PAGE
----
. . . . . . . News, events, opinions and ideas for the Greylock region. Host: Bill Densmore. (email) Click HERE for documents, texts and additional information. The views here are those of Bill Densmore. This is not a professional journalism service.
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UPDATED: Nov. 25, with clarification and reference to Tom Greenwood comment.
WILLIAMSTOWN, Mass. -- Public-owned forests will be under pressure from clear-cutting proponents, and little additional electricity will be generated compared to environmental and health risks, three panelists told a crowd of more than 50 people on Saturday during an information session at a church here about a proposed Pownal, Vt., biomass-to-electric generating station.
Rachel Smolker, who works for a British non-profit, BiofuelWatch.org, and lives near Burlington, Vt. (email@example.com / 802-482-2848.
Hillary Lister, of Athens, Maine, a library and movie-theater worker who lead that town's opposition to a wood-and-construction-waste burning biomass plant not far from Skowhegan. (firstname.lastname@example.org / 207-649-5980.
People proposing Pownal plant were involved in a plant in Maine, said Lister. She recited a litany of alleged emissions violations, threats to pull jobs, and fly ash from the plant given to nearby farms which had nails in it from the burning of construction debris. Lister termed the process "More like a snake oil sales... Dependent on subsidies." She asserted, based upon her experience in Maine: "They are going to do anything they can to get out of paying taxes."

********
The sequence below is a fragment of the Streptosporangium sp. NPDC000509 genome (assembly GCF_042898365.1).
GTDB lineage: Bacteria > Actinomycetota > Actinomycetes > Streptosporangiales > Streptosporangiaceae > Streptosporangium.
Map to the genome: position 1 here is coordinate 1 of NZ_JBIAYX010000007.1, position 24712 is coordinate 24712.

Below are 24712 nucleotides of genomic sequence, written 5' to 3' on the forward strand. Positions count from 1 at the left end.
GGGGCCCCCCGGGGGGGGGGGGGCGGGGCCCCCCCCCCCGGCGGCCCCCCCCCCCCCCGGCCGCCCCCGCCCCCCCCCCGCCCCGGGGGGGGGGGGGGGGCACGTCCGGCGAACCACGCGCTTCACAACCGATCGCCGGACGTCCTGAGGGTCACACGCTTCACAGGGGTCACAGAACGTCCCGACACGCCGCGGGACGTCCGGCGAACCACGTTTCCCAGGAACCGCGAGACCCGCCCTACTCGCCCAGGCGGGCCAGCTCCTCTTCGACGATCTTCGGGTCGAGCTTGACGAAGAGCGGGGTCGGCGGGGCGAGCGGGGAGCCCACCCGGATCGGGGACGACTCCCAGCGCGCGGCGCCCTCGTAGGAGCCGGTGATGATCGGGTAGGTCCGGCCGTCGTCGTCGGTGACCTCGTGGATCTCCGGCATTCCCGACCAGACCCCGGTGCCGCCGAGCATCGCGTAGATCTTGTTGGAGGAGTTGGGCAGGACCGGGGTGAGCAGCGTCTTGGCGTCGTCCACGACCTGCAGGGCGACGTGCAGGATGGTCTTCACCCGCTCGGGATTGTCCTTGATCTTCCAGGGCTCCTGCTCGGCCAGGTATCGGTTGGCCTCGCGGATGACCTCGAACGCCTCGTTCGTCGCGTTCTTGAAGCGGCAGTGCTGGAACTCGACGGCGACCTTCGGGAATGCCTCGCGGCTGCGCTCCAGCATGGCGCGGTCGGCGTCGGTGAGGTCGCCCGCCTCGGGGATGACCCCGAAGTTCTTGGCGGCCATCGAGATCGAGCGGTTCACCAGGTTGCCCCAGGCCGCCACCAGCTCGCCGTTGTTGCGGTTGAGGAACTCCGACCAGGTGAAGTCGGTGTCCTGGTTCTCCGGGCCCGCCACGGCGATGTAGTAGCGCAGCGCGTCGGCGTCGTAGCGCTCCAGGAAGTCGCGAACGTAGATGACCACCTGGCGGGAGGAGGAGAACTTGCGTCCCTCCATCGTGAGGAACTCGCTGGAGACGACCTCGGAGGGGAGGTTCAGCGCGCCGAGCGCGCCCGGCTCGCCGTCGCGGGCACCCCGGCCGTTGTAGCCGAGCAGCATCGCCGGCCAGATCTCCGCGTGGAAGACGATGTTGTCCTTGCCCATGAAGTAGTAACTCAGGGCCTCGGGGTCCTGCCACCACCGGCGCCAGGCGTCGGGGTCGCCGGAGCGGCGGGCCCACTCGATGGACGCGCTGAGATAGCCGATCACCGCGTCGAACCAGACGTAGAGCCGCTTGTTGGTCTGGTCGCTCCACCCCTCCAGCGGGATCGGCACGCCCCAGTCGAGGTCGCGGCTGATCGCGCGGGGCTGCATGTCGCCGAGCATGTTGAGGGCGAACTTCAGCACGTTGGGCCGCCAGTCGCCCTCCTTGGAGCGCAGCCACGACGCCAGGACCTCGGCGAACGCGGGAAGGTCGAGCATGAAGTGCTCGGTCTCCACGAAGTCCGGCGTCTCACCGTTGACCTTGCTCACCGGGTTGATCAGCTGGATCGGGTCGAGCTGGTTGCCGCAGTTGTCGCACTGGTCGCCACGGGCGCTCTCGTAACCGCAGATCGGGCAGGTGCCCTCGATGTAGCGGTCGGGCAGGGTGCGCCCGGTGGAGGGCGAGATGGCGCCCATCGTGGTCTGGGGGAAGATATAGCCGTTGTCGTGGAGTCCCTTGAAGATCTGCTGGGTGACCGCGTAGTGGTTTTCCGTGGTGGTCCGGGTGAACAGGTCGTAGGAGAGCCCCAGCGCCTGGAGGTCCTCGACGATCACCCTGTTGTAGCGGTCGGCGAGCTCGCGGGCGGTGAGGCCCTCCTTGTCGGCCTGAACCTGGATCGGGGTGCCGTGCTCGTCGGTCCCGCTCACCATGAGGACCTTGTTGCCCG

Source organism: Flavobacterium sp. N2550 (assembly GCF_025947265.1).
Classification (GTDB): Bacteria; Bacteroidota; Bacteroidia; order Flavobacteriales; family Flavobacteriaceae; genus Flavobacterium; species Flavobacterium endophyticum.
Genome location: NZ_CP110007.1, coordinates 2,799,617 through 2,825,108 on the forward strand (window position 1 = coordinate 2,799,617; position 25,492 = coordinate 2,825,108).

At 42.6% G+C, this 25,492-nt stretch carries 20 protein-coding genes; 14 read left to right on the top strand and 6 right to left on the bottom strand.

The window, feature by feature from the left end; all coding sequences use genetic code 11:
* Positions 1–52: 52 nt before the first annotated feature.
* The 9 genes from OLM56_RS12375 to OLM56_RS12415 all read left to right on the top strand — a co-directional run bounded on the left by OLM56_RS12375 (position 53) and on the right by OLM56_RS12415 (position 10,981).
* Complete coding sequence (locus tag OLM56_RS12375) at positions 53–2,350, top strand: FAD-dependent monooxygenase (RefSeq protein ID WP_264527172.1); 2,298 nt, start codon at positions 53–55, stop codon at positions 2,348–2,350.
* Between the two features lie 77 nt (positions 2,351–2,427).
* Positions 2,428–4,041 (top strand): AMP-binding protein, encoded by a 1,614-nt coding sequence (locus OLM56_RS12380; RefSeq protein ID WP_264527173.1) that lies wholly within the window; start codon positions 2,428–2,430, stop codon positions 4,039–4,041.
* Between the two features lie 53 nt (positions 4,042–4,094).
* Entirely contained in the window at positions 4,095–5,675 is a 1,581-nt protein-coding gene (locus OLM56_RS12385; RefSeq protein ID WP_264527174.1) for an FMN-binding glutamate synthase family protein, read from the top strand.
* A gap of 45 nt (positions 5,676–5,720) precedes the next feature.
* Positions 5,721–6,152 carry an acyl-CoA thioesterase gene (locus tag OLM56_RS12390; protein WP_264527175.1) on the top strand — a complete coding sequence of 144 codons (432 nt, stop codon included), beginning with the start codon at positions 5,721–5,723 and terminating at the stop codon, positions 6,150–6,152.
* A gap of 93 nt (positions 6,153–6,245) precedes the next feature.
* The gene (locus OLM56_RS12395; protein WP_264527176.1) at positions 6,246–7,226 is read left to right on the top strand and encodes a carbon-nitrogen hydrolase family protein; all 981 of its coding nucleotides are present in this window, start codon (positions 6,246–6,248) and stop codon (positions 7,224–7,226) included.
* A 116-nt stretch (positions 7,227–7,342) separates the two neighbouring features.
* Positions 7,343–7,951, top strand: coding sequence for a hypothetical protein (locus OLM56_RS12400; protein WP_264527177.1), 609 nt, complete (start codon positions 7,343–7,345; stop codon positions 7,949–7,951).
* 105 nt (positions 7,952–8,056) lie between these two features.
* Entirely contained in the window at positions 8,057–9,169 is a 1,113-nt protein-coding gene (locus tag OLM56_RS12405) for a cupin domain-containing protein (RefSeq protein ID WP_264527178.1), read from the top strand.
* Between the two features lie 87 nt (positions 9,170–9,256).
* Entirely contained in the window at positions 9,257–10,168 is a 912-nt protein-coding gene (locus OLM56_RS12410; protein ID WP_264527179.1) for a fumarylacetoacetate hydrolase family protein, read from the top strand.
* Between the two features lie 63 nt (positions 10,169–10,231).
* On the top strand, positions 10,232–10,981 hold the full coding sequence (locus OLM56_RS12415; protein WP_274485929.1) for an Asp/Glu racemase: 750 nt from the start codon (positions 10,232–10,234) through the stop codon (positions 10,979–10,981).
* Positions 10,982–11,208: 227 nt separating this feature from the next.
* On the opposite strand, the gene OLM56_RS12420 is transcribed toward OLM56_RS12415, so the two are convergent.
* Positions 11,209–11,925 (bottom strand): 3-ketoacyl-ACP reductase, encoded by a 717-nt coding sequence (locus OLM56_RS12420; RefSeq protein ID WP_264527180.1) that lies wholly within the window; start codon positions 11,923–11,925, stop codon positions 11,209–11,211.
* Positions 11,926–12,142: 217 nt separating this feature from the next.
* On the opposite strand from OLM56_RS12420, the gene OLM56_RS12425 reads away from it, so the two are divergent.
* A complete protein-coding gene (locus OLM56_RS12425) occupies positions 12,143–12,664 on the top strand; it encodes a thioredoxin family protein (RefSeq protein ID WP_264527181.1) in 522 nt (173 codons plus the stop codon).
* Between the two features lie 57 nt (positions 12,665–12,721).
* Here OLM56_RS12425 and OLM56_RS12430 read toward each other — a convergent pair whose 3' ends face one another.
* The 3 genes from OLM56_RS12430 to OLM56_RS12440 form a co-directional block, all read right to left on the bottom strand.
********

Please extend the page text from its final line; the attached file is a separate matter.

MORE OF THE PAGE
Lister said small particulates from GenPower plant dangerous to lungs; ultimately Maine town banned construction-debris burning. She described fuel-pile fires, mishaps at Maine plants, says constuction debris burned, and a nearby school had to end outdoor recesses.
Smolker, in her comments, focused on U.S. and world policies which have driven support of biomass projects.
Matera focused in his comments on the effects of forest clear cutting, using photos set to music and showing before/after scenes of forest stands leveled. He alleged a pattern of illegal clear-cutting in Massachusetts' state-owned forests and said officials tend not to enforce rules until the media is brought into the picture. There are five wood-burning power plants proposed for Western Massachusetts, says Matera, and if they were all built he believes pressure to accelerate forest cutting would increase in order to supply them because their woodshed areas overlap. If there isn't enough forest-cut wood, said Matera, plans will want to switch to burning construction waste instead.
Matera says Massachusetts by law forbids wood cutting on six percent of state-owned lands -- vs. 20 percent in New York State.